Obsidian Dial 1601 Rolex Datejust

This isn’t tropical sun damage and it’s not even patina. This is Obsidian, a naturally occurring glass which forms when volcanic lava cools rapidly with minimal crystal growth. Some areas are of this volcanic dial are translucent, true glass. The areas here where you see deep gold on the dial are in fact the dial baseplate, where the slab is mounted, showing through. Obsidian dials are extremely uncommon, only a handful were sold in either Datejust or Day-Date. I think of it as a Tiger Eye dial on acid.

Rare Day-Date collecting, and by extension the super rare Datejusts, feels like it all got very serious in the last five years or so. This is really peak ‘stone’ (even though it’s not) dial era and obsidian is peak obscurity. This has seen obsidian become something of an ‘in the know’ darling. It only became known as a quantity once the Rolex dial code chart made its way out to the community, a relatively recent phenomenon. The very interesting thing about Obsidian in particular is that the patterns are perfectly unique and distinct to each watch. So, if you’re a bit of a nerd, you can very precisely trace the hands and ownership history of each watch backwards if you look hard enough. Not a difficult job when there are probably fewer than 10 documented online. But there are absolutely others not yet photographed.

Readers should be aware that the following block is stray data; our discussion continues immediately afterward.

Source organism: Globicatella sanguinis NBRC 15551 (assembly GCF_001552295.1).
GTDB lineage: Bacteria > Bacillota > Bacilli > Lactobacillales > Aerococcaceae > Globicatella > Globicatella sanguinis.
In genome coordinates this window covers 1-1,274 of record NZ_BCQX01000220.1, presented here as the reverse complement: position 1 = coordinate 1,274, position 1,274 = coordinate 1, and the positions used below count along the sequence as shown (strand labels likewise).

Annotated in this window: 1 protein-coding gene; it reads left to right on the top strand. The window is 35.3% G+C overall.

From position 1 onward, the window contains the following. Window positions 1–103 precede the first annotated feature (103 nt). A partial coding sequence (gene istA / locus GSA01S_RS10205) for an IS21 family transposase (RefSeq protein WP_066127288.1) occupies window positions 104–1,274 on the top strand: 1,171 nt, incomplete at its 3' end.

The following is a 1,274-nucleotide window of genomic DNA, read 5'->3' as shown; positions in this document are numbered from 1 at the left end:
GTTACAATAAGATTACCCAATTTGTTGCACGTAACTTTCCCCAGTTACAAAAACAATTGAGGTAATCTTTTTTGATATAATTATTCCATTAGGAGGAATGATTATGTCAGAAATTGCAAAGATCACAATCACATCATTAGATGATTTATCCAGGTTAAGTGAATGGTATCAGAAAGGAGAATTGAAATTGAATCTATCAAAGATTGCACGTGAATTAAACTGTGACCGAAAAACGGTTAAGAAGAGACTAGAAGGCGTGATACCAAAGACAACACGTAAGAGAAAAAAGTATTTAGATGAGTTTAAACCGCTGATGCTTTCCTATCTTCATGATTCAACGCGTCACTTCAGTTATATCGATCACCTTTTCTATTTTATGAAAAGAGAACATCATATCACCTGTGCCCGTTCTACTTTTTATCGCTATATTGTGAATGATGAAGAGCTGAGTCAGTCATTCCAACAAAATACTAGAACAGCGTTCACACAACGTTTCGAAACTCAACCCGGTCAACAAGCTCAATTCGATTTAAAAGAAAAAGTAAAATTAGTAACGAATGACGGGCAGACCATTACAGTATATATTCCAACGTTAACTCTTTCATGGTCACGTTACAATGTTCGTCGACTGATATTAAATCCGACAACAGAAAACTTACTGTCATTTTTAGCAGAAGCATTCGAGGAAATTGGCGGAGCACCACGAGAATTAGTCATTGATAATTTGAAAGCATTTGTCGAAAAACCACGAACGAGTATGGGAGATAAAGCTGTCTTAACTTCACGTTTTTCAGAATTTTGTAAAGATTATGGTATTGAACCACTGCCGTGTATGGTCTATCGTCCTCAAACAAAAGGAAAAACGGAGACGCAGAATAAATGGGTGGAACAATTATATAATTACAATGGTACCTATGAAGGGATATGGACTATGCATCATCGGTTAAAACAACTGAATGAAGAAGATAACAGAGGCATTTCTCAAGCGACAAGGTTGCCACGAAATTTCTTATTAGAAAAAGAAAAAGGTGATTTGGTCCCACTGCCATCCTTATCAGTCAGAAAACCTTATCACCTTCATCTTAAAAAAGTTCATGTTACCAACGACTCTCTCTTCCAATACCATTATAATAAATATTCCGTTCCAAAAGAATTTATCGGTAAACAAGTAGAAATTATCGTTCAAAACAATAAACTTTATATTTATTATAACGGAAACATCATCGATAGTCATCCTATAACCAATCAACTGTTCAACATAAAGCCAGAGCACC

A cursory Google will reveal 7 instances or so. One sold at Phillips in 2020, for 32K USD which has since disappeared. Sothebys & Christies haven’t seen one to my knowledge. The stone dial heads, or stoners as I like to call them, over at Amsterdam Vintage Watches sold a pair last year each for a considerable bit more than that. And then as per usual Johnson167 has one, previously at Grateful Time Co. This one surfaced last year at Antiquorum and now is offered by the good folks in Miami @menta. And finally, as per usual, John Goldberger trumps everyone with the only known Oman khanjar Obsidian dial 1601 in his collection, documented by Le Monde Edmond. They’re a fun case study on very limited Rolex markets, an undeniably beautiful dial and stochastic market. Something you’re unlikely to see, but should probably be aware of. Like most things here, really.

This 1601 is in a decent overall state, amazing on dial. The dial, which here is by far most important, is lovely. No cracks or hairline fractures which is the important point to note. Its case has definitely seen a polish, which is not ideal but nonetheless it’s not egregious. It comes on a strap but man it would look mega on a rivet Oyster or Jubilee. Quite the rare bird, fun to see it come up again and have the space to be able to cover it. It comes from a very well-regarded Miami retailer.